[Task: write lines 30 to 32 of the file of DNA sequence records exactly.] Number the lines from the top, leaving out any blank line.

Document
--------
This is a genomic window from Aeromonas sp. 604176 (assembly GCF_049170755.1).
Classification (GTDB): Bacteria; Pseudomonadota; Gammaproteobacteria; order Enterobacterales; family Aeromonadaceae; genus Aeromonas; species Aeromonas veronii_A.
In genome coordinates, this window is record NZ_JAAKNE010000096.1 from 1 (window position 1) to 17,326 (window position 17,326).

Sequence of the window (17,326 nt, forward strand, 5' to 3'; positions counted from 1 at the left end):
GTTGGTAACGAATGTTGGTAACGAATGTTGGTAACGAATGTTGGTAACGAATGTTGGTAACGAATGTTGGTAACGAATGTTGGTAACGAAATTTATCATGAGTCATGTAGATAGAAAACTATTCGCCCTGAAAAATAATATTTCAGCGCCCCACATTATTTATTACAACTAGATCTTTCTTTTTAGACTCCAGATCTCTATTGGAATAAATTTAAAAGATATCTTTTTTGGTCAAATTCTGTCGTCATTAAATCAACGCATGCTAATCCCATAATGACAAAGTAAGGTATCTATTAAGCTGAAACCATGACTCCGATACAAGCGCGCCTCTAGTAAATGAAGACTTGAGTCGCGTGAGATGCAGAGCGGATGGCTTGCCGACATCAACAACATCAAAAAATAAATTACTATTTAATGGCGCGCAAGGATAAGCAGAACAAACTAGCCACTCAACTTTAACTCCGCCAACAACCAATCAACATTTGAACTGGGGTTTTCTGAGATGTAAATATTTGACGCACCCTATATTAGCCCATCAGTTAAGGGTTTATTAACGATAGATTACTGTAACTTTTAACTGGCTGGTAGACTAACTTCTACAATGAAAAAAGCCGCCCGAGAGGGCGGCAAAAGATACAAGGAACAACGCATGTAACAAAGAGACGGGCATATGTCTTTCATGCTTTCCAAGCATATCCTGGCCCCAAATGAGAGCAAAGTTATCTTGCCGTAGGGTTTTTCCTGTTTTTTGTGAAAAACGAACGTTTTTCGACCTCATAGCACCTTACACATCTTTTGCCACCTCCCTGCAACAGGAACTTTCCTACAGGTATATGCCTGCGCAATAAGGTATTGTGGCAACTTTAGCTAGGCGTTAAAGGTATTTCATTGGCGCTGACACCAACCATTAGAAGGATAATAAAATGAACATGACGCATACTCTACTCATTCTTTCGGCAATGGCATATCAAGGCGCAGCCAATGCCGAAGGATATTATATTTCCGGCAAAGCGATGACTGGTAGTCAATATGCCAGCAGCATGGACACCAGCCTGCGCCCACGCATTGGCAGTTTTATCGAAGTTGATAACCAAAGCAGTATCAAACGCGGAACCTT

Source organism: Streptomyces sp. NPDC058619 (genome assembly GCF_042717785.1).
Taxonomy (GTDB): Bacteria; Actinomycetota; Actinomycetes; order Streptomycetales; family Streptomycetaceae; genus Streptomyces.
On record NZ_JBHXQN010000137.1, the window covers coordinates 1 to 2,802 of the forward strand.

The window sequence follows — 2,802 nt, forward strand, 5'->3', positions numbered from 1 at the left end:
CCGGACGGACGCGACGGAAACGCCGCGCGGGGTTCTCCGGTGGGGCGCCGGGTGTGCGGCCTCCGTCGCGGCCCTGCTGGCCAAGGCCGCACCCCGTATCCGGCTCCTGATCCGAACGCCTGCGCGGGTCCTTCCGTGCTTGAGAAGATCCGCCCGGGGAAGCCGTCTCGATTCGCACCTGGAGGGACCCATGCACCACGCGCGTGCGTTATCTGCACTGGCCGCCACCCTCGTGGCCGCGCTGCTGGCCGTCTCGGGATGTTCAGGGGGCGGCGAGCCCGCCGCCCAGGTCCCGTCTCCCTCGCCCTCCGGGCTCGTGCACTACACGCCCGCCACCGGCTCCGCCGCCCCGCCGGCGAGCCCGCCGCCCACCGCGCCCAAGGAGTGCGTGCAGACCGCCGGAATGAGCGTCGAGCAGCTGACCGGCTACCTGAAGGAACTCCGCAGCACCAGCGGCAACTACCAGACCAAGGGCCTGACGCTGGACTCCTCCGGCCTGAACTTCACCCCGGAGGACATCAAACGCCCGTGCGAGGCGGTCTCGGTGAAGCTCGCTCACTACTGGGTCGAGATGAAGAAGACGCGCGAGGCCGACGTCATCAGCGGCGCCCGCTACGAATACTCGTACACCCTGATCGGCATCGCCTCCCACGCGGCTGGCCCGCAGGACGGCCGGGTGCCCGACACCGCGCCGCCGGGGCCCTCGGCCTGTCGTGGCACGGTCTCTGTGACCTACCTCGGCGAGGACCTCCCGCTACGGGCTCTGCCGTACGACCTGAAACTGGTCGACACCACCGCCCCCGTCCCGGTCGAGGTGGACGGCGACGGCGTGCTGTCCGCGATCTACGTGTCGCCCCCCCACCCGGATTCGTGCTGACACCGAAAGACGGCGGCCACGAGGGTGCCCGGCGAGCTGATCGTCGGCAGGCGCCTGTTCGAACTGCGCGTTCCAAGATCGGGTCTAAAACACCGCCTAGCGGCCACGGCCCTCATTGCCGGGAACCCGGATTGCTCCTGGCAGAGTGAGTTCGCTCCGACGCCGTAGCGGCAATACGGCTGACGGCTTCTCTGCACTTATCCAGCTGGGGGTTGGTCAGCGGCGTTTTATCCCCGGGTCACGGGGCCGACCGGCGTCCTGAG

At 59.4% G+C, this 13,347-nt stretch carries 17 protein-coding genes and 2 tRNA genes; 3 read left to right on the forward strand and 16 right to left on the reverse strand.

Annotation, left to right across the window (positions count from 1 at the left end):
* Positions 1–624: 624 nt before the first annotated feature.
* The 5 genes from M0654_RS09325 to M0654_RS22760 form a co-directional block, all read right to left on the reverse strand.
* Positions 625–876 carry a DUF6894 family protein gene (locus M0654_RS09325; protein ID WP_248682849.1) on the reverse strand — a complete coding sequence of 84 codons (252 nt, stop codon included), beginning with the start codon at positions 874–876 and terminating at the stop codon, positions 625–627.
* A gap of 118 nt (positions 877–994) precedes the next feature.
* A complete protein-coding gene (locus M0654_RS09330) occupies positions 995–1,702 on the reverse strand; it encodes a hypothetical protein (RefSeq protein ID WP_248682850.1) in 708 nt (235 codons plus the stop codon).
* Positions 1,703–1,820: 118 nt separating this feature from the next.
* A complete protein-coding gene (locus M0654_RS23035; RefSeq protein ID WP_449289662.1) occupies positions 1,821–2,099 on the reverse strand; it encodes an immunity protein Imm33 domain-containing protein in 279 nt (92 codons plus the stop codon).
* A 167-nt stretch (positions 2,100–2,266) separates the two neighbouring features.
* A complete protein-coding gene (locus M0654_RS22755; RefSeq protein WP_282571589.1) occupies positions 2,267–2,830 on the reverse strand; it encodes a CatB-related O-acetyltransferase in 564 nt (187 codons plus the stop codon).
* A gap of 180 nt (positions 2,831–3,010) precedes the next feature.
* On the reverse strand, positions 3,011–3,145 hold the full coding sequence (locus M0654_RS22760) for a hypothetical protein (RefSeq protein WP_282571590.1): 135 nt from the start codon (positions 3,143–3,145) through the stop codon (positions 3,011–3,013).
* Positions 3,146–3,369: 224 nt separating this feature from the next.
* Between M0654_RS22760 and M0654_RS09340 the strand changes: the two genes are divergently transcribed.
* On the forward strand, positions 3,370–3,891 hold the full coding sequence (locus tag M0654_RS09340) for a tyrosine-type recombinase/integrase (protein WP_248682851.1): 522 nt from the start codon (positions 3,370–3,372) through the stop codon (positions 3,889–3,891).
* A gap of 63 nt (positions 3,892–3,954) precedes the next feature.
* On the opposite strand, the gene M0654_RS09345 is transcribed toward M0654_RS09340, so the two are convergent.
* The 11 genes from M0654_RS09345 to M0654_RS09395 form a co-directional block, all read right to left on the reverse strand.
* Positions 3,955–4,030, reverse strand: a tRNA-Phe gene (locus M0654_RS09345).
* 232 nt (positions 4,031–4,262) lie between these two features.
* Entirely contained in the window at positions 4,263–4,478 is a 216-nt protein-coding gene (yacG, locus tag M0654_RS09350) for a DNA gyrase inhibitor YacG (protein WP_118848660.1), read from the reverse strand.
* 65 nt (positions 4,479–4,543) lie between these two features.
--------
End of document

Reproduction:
* Positions 3,955–4,030, reverse strand: a tRNA-Phe gene (locus M0654_RS09345).
* 232 nt (positions 4,031–4,262) lie between these two features.
* Entirely contained in the window at positions 4,263–4,478 is a 216-nt protein-coding gene (yacG, locus tag M0654_RS09350) for a DNA gyrase inhibitor YacG (protein WP_118848660.1), read from the reverse strand.